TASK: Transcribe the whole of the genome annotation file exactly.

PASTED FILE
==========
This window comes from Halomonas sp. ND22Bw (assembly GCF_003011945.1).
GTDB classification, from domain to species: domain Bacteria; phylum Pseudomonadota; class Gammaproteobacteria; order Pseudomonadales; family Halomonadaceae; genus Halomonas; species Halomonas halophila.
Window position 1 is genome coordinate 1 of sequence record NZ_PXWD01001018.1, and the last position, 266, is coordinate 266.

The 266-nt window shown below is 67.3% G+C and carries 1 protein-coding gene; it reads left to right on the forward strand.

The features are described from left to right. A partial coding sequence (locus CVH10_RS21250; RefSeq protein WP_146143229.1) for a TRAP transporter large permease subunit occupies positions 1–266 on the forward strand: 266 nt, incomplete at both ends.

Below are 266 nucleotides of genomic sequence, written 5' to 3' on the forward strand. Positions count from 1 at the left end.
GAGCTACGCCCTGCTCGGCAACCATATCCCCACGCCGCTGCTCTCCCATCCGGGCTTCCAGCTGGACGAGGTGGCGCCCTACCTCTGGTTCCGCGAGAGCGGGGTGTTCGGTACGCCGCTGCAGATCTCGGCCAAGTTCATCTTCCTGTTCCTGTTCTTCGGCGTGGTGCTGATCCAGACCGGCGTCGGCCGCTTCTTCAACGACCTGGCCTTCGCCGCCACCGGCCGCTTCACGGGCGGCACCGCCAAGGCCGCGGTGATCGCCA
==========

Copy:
This window comes from Halomonas sp. ND22Bw (assembly GCF_003011945.1).
GTDB classification, from domain to species: domain Bacteria; phylum Pseudomonadota; class Gammaproteobacteria; order Pseudomonadales; family Halomonadaceae; genus Halomonas; species Halomonas halophila.
Window position 1 is genome coordinate 1 of sequence record NZ_PXWD01001018.1, and the last position, 266, is coordinate 266.

The 266-nt window shown below is 67.3% G+C and carries 1 protein-coding gene; it reads left to right on the forward strand.

The features are described from left to right. A partial coding sequence (locus CVH10_RS21250; RefSeq protein WP_146143229.1) for a TRAP transporter large permease subunit occupies positions 1–266 on the forward strand: 266 nt, incomplete at both ends.

Below are 266 nucleotides of genomic sequence, written 5' to 3' on the forward strand. Positions count from 1 at the left end.
GAGCTACGCCCTGCTCGGCAACCATATCCCCACGCCGCTGCTCTCCCATCCGGGCTTCCAGCTGGACGAGGTGGCGCCCTACCTCTGGTTCCGCGAGAGCGGGGTGTTCGGTACGCCGCTGCAGATCTCGGCCAAGTTCATCTTCCTGTTCCTGTTCTTCGGCGTGGTGCTGATCCAGACCGGCGTCGGCCGCTTCTTCAACGACCTGGCCTTCGCCGCCACCGGCCGCTTCACGGGCGGCACCGCCAAGGCCGCGGTGATCGCCA